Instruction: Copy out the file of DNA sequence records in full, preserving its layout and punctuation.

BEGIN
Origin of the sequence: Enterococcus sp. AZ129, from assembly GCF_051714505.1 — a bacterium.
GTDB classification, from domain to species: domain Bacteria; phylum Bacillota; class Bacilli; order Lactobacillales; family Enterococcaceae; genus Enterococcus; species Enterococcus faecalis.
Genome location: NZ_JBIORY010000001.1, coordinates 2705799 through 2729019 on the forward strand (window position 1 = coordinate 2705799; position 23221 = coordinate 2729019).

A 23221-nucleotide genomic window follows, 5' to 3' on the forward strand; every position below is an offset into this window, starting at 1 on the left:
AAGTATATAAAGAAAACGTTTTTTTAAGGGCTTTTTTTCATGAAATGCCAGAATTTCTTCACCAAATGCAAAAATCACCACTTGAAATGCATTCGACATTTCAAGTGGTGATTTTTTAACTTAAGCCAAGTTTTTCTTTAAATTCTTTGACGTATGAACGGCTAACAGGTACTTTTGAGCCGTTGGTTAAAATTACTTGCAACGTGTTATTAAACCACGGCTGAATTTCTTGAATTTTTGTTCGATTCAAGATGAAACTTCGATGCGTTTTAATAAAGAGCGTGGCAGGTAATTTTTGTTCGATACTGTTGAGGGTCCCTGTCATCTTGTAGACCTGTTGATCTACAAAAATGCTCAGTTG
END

Origin of the sequence: Enterococcus sp. AZ129, from assembly GCF_051714505.1 — a bacterium.
GTDB classification, from domain to species: domain Bacteria; phylum Bacillota; class Bacilli; order Lactobacillales; family Enterococcaceae; genus Enterococcus; species Enterococcus faecalis.
Genome location: NZ_JBIORY010000001.1, coordinates 2705799 through 2729019 on the forward strand (window position 1 = coordinate 2705799; position 23221 = coordinate 2729019).

A 23221-nucleotide genomic window follows, 5' to 3' on the forward strand; every position below is an offset into this window, starting at 1 on the left:
AAGTATATAAAGAAAACGTTTTTTTAAGGGCTTTTTTTCATGAAATGCCAGAATTTCTTCACCAAATGCAAAAATCACCACTTGAAATGCATTCGACATTTCAAGTGGTGATTTTTTAACTTAAGCCAAGTTTTTCTTTAAATTCTTTGACGTATGAACGGCTAACAGGTACTTTTGAGCCGTTGGTTAAAATTACTTGCAACGTGTTATTAAACCACGGCTGAATTTCTTGAATTTTTGTTCGATTCAAGATGAAACTTCGATGCGTTTTAATAAAGAGCGTGGCAGGTAATTTTTGTTCGATACTGTTGAGGGTCCCTGTCATCTTGTAGACCTGTTGATCTACAAAAATGCTCAGTTG